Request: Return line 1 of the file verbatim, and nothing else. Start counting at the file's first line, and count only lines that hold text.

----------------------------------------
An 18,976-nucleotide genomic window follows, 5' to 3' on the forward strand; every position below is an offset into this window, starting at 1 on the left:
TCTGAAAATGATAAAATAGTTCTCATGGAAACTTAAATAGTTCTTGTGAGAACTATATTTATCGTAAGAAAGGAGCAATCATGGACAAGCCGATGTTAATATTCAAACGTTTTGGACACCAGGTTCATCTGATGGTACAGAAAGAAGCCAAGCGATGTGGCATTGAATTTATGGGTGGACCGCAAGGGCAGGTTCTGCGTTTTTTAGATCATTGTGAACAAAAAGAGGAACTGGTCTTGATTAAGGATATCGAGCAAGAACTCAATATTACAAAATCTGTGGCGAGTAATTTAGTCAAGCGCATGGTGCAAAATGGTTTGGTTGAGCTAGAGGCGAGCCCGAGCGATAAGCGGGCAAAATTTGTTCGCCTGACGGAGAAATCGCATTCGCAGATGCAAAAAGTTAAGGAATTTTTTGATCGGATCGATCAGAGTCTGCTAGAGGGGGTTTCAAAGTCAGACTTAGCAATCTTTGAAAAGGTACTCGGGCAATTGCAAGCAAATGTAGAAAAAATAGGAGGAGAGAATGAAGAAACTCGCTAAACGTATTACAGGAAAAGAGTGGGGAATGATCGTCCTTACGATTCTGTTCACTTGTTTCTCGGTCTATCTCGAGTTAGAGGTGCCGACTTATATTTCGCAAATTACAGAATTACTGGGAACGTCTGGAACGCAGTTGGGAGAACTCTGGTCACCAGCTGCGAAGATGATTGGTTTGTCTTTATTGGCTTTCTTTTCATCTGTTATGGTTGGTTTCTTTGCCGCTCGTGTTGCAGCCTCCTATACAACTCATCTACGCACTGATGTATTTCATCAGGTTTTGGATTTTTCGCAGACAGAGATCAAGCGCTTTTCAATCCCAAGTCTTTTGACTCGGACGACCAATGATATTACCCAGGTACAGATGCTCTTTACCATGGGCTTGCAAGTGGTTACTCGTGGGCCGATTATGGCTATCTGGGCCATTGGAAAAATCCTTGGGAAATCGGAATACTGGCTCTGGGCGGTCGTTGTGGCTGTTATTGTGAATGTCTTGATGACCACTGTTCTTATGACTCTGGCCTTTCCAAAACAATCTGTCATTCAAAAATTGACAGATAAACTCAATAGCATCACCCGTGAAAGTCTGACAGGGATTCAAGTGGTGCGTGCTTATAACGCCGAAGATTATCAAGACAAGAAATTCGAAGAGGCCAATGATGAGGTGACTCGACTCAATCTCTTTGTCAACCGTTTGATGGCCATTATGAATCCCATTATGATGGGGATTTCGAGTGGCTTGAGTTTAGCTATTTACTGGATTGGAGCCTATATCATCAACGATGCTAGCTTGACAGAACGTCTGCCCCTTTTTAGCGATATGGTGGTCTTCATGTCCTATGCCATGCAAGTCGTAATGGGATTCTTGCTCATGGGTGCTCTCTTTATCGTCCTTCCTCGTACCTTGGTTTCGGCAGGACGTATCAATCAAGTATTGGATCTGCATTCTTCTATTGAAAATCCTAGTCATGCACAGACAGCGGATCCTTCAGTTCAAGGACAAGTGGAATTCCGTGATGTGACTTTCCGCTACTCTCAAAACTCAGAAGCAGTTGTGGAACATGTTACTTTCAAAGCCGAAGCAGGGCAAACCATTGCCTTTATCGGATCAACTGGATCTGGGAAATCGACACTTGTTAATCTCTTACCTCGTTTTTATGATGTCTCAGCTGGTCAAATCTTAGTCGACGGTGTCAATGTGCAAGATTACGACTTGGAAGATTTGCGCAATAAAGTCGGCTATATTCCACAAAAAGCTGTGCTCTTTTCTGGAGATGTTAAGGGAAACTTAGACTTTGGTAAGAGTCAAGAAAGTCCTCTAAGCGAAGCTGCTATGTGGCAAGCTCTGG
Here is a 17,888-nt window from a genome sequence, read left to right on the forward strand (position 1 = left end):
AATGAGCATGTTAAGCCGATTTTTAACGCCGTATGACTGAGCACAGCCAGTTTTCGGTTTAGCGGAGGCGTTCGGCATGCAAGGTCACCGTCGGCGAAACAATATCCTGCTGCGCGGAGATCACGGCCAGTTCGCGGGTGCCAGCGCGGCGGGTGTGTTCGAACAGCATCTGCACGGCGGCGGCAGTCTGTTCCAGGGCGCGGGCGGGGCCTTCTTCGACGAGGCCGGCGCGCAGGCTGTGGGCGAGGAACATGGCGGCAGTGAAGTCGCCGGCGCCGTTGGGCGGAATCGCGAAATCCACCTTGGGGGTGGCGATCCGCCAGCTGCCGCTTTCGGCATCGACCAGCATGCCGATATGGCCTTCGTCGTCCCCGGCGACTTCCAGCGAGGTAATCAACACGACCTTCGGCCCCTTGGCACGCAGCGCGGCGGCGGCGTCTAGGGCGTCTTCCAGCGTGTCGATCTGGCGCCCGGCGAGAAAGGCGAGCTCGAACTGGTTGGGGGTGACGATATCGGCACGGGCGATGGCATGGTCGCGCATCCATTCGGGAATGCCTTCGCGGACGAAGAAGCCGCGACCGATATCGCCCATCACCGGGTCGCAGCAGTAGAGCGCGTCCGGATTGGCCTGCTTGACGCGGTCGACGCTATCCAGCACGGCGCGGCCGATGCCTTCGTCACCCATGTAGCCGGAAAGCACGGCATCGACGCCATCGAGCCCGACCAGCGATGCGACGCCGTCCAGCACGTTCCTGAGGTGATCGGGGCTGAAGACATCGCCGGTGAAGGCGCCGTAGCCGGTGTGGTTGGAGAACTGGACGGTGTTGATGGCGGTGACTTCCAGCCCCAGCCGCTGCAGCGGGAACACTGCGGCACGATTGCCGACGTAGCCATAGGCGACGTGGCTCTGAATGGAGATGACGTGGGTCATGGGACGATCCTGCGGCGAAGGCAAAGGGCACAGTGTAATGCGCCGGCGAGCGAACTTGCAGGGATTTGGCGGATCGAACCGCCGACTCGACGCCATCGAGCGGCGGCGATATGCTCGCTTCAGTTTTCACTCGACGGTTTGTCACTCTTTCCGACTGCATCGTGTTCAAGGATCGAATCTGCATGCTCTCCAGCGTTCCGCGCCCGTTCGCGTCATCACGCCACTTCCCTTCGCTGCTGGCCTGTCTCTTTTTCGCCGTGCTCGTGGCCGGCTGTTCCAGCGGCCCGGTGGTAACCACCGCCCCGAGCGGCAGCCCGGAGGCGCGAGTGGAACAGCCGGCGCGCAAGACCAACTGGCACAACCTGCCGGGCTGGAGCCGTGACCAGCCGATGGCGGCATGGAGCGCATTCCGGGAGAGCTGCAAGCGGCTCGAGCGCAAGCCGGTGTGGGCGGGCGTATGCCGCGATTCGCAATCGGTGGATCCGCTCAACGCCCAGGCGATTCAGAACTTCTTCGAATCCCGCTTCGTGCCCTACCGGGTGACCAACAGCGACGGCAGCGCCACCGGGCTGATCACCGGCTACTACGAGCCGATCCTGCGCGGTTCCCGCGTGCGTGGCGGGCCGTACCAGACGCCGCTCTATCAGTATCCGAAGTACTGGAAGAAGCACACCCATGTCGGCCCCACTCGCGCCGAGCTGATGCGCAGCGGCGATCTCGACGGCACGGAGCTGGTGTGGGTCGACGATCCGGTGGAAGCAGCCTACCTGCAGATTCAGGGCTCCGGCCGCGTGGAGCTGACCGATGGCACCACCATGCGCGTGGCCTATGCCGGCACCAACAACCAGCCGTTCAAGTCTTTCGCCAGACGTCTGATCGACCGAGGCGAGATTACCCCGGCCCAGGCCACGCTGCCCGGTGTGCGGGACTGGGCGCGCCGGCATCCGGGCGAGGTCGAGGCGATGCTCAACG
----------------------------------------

An 18,976-nucleotide genomic window follows, 5' to 3' on the forward strand; every position below is an offset into this window, starting at 1 on the left: